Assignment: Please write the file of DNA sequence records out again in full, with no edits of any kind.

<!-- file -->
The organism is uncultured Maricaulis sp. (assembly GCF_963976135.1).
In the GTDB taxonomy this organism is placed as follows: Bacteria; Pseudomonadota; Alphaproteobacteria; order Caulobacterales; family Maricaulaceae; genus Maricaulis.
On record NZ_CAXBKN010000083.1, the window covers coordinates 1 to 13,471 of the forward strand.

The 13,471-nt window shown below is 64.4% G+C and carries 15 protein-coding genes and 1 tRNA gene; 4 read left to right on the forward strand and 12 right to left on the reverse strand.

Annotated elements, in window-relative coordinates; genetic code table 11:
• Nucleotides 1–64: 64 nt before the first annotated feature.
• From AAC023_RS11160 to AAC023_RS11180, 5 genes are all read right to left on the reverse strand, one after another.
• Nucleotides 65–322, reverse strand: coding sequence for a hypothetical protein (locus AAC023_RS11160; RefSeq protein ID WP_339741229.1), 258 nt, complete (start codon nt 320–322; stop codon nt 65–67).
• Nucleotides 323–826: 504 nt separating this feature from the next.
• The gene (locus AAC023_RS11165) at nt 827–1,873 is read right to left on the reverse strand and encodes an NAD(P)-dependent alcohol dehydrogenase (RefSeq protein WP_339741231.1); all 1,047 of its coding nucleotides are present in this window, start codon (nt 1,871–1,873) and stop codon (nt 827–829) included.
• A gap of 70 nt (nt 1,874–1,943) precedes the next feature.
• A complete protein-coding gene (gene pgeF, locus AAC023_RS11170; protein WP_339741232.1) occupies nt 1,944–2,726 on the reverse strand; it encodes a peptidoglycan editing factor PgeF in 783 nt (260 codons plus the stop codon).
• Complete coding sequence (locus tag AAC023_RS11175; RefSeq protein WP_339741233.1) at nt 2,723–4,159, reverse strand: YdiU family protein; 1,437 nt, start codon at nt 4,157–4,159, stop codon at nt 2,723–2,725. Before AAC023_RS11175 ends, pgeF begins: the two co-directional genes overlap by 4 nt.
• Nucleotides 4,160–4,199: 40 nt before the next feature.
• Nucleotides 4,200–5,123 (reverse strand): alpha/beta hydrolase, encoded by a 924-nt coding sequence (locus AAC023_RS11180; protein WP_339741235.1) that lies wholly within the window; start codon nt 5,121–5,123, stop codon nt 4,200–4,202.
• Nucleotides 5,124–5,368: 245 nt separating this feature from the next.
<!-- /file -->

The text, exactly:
The organism is uncultured Maricaulis sp. (assembly GCF_963976135.1).
In the GTDB taxonomy this organism is placed as follows: Bacteria; Pseudomonadota; Alphaproteobacteria; order Caulobacterales; family Maricaulaceae; genus Maricaulis.
On record NZ_CAXBKN010000083.1, the window covers coordinates 1 to 13,471 of the forward strand.

The 13,471-nt window shown below is 64.4% G+C and carries 15 protein-coding genes and 1 tRNA gene; 4 read left to right on the forward strand and 12 right to left on the reverse strand.

Annotated elements, in window-relative coordinates; genetic code table 11:
• Nucleotides 1–64: 64 nt before the first annotated feature.
• From AAC023_RS11160 to AAC023_RS11180, 5 genes are all read right to left on the reverse strand, one after another.
• Nucleotides 65–322, reverse strand: coding sequence for a hypothetical protein (locus AAC023_RS11160; RefSeq protein ID WP_339741229.1), 258 nt, complete (start codon nt 320–322; stop codon nt 65–67).
• Nucleotides 323–826: 504 nt separating this feature from the next.
• The gene (locus AAC023_RS11165) at nt 827–1,873 is read right to left on the reverse strand and encodes an NAD(P)-dependent alcohol dehydrogenase (RefSeq protein WP_339741231.1); all 1,047 of its coding nucleotides are present in this window, start codon (nt 1,871–1,873) and stop codon (nt 827–829) included.
• A gap of 70 nt (nt 1,874–1,943) precedes the next feature.
• A complete protein-coding gene (gene pgeF, locus AAC023_RS11170; protein WP_339741232.1) occupies nt 1,944–2,726 on the reverse strand; it encodes a peptidoglycan editing factor PgeF in 783 nt (260 codons plus the stop codon).
• Complete coding sequence (locus tag AAC023_RS11175; RefSeq protein WP_339741233.1) at nt 2,723–4,159, reverse strand: YdiU family protein; 1,437 nt, start codon at nt 4,157–4,159, stop codon at nt 2,723–2,725. Before AAC023_RS11175 ends, pgeF begins: the two co-directional genes overlap by 4 nt.
• Nucleotides 4,160–4,199: 40 nt before the next feature.
• Nucleotides 4,200–5,123 (reverse strand): alpha/beta hydrolase, encoded by a 924-nt coding sequence (locus AAC023_RS11180; protein WP_339741235.1) that lies wholly within the window; start codon nt 5,121–5,123, stop codon nt 4,200–4,202.
• Nucleotides 5,124–5,368: 245 nt separating this feature from the next.